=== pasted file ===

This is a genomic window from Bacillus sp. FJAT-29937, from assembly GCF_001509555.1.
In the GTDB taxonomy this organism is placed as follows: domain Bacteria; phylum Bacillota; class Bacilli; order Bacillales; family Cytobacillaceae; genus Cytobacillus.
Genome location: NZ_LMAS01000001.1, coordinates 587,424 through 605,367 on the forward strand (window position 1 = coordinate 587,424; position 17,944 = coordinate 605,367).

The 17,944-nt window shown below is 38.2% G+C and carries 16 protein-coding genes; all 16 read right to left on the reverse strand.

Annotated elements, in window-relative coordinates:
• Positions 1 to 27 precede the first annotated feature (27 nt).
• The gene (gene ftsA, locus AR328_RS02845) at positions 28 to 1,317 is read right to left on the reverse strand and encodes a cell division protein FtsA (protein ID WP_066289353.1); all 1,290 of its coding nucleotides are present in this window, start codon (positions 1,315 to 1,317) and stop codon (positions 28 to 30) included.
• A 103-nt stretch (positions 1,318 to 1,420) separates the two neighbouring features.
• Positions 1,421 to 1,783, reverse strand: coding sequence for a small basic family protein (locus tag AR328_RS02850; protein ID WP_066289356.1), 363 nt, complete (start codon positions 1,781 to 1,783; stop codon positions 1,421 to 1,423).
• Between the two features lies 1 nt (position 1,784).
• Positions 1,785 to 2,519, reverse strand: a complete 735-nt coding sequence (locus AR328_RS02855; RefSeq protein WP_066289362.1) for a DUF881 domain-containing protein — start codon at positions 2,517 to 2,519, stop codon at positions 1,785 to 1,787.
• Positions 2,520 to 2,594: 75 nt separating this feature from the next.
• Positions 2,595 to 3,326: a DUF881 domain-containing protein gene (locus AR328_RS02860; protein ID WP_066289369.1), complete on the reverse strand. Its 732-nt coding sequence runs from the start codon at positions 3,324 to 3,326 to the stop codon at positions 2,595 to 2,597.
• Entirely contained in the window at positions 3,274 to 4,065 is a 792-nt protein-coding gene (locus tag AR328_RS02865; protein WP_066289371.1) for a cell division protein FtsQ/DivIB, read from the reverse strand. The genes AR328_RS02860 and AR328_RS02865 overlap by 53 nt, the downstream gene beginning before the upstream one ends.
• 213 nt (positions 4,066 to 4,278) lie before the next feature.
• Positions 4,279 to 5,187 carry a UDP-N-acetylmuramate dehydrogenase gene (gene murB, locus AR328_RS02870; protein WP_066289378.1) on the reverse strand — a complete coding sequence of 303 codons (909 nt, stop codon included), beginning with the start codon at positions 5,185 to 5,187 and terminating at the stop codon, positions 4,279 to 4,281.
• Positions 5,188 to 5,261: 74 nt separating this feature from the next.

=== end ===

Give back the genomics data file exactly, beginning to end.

This is a genomic window from Bacillus sp. FJAT-29937, from assembly GCF_001509555.1.
In the GTDB taxonomy this organism is placed as follows: domain Bacteria; phylum Bacillota; class Bacilli; order Bacillales; family Cytobacillaceae; genus Cytobacillus.
Genome location: NZ_LMAS01000001.1, coordinates 587,424 through 605,367 on the forward strand (window position 1 = coordinate 587,424; position 17,944 = coordinate 605,367).

The 17,944-nt window shown below is 38.2% G+C and carries 16 protein-coding genes; all 16 read right to left on the reverse strand.

Annotated elements, in window-relative coordinates:
• Positions 1 to 27 precede the first annotated feature (27 nt).
• The gene (gene ftsA, locus AR328_RS02845) at positions 28 to 1,317 is read right to left on the reverse strand and encodes a cell division protein FtsA (protein ID WP_066289353.1); all 1,290 of its coding nucleotides are present in this window, start codon (positions 1,315 to 1,317) and stop codon (positions 28 to 30) included.
• A 103-nt stretch (positions 1,318 to 1,420) separates the two neighbouring features.
• Positions 1,421 to 1,783, reverse strand: coding sequence for a small basic family protein (locus tag AR328_RS02850; protein ID WP_066289356.1), 363 nt, complete (start codon positions 1,781 to 1,783; stop codon positions 1,421 to 1,423).
• Between the two features lies 1 nt (position 1,784).
• Positions 1,785 to 2,519, reverse strand: a complete 735-nt coding sequence (locus AR328_RS02855; RefSeq protein WP_066289362.1) for a DUF881 domain-containing protein — start codon at positions 2,517 to 2,519, stop codon at positions 1,785 to 1,787.
• Positions 2,520 to 2,594: 75 nt separating this feature from the next.
• Positions 2,595 to 3,326: a DUF881 domain-containing protein gene (locus AR328_RS02860; protein ID WP_066289369.1), complete on the reverse strand. Its 732-nt coding sequence runs from the start codon at positions 3,324 to 3,326 to the stop codon at positions 2,595 to 2,597.
• Entirely contained in the window at positions 3,274 to 4,065 is a 792-nt protein-coding gene (locus tag AR328_RS02865; protein WP_066289371.1) for a cell division protein FtsQ/DivIB, read from the reverse strand. The genes AR328_RS02860 and AR328_RS02865 overlap by 53 nt, the downstream gene beginning before the upstream one ends.
• 213 nt (positions 4,066 to 4,278) lie before the next feature.
• Positions 4,279 to 5,187 carry a UDP-N-acetylmuramate dehydrogenase gene (gene murB, locus AR328_RS02870; protein WP_066289378.1) on the reverse strand — a complete coding sequence of 303 codons (909 nt, stop codon included), beginning with the start codon at positions 5,185 to 5,187 and terminating at the stop codon, positions 4,279 to 4,281.
• Positions 5,188 to 5,261: 74 nt separating this feature from the next.